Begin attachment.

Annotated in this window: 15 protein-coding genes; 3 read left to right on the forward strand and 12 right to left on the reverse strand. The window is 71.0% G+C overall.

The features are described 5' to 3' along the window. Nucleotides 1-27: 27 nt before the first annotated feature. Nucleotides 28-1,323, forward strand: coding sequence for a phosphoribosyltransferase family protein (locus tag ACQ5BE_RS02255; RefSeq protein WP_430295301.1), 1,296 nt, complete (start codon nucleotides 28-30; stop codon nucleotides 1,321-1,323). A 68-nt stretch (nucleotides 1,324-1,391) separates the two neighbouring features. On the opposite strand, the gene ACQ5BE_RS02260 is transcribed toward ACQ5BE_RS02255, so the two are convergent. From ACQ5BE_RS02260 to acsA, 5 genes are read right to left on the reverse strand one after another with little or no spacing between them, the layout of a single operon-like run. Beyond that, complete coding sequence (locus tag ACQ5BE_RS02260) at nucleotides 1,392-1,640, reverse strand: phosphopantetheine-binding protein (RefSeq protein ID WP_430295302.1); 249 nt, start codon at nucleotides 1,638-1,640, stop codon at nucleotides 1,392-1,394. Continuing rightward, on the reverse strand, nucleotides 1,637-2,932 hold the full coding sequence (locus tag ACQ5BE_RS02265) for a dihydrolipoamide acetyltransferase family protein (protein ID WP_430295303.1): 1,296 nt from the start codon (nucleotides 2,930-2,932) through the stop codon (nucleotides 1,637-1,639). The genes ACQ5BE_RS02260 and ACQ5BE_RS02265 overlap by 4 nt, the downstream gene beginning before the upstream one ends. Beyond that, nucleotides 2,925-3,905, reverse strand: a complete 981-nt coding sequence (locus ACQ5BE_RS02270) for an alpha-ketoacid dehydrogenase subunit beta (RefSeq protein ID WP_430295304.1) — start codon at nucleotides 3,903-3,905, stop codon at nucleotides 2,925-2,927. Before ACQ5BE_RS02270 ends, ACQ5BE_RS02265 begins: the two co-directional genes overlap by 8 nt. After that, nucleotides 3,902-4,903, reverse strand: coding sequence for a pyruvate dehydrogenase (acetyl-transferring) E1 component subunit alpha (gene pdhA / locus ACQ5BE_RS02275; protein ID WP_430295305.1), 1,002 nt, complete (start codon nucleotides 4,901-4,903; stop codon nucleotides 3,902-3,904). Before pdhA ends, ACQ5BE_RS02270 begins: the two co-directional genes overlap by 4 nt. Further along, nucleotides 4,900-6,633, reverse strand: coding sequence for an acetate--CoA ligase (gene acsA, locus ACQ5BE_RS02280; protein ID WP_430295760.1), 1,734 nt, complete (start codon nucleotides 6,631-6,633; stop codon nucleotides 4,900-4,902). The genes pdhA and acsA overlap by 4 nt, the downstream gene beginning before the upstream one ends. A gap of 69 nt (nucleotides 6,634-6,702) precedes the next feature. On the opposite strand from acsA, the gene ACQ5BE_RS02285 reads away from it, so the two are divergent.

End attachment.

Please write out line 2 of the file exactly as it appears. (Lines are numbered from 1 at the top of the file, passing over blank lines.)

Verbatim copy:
The features are described 5' to 3' along the window. Nucleotides 1-27: 27 nt before the first annotated feature. Nucleotides 28-1,323, forward strand: coding sequence for a phosphoribosyltransferase family protein (locus tag ACQ5BE_RS02255; RefSeq protein WP_430295301.1), 1,296 nt, complete (start codon nucleotides 28-30; stop codon nucleotides 1,321-1,323). A 68-nt stretch (nucleotides 1,324-1,391) separates the two neighbouring features. On the opposite strand, the gene ACQ5BE_RS02260 is transcribed toward ACQ5BE_RS02255, so the two are convergent. From ACQ5BE_RS02260 to acsA, 5 genes are read right to left on the reverse strand one after another with little or no spacing between them, the layout of a single operon-like run. Beyond that, complete coding sequence (locus tag ACQ5BE_RS02260) at nucleotides 1,392-1,640, reverse strand: phosphopantetheine-binding protein (RefSeq protein ID WP_430295302.1); 249 nt, start codon at nucleotides 1,638-1,640, stop codon at nucleotides 1,392-1,394. Continuing rightward, on the reverse strand, nucleotides 1,637-2,932 hold the full coding sequence (locus tag ACQ5BE_RS02265) for a dihydrolipoamide acetyltransferase family protein (protein ID WP_430295303.1): 1,296 nt from the start codon (nucleotides 2,930-2,932) through the stop codon (nucleotides 1,637-1,639). The genes ACQ5BE_RS02260 and ACQ5BE_RS02265 overlap by 4 nt, the downstream gene beginning before the upstream one ends. Beyond that, nucleotides 2,925-3,905, reverse strand: a complete 981-nt coding sequence (locus ACQ5BE_RS02270) for an alpha-ketoacid dehydrogenase subunit beta (RefSeq protein ID WP_430295304.1) — start codon at nucleotides 3,903-3,905, stop codon at nucleotides 2,925-2,927. Before ACQ5BE_RS02270 ends, ACQ5BE_RS02265 begins: the two co-directional genes overlap by 8 nt. After that, nucleotides 3,902-4,903, reverse strand: coding sequence for a pyruvate dehydrogenase (acetyl-transferring) E1 component subunit alpha (gene pdhA / locus ACQ5BE_RS02275; protein ID WP_430295305.1), 1,002 nt, complete (start codon nucleotides 4,901-4,903; stop codon nucleotides 3,902-3,904). Before pdhA ends, ACQ5BE_RS02270 begins: the two co-directional genes overlap by 4 nt. Further along, nucleotides 4,900-6,633, reverse strand: coding sequence for an acetate--CoA ligase (gene acsA, locus ACQ5BE_RS02280; protein ID WP_430295760.1), 1,734 nt, complete (start codon nucleotides 6,631-6,633; stop codon nucleotides 4,900-4,902). The genes pdhA and acsA overlap by 4 nt, the downstream gene beginning before the upstream one ends. A gap of 69 nt (nucleotides 6,634-6,702) precedes the next feature. On the opposite strand from acsA, the gene ACQ5BE_RS02285 reads away from it, so the two are divergent.